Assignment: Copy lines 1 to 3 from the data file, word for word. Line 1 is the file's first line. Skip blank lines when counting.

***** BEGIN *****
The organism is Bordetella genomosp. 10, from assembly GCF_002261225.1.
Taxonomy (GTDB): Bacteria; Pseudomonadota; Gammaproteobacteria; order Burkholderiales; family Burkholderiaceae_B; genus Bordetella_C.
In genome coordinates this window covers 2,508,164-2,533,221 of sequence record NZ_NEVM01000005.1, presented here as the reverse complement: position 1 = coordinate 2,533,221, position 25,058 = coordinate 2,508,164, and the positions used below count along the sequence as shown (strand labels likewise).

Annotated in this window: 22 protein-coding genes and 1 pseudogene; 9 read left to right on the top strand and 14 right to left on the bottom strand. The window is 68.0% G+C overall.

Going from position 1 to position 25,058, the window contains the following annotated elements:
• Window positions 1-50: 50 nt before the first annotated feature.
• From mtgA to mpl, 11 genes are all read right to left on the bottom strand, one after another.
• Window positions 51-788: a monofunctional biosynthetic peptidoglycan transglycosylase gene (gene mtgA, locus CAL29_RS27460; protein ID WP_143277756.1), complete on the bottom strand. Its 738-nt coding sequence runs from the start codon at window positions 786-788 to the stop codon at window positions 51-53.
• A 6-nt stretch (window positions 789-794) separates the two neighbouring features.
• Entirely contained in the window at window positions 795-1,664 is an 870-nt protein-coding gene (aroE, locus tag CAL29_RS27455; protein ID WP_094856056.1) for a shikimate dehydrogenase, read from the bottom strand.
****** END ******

The organism is Bordetella genomosp. 10, from assembly GCF_002261225.1.
Taxonomy (GTDB): Bacteria; Pseudomonadota; Gammaproteobacteria; order Burkholderiales; family Burkholderiaceae_B; genus Bordetella_C.
In genome coordinates this window covers 2,508,164-2,533,221 of sequence record NZ_NEVM01000005.1, presented here as the reverse complement: position 1 = coordinate 2,533,221, position 25,058 = coordinate 2,508,164, and the positions used below count along the sequence as shown (strand labels likewise).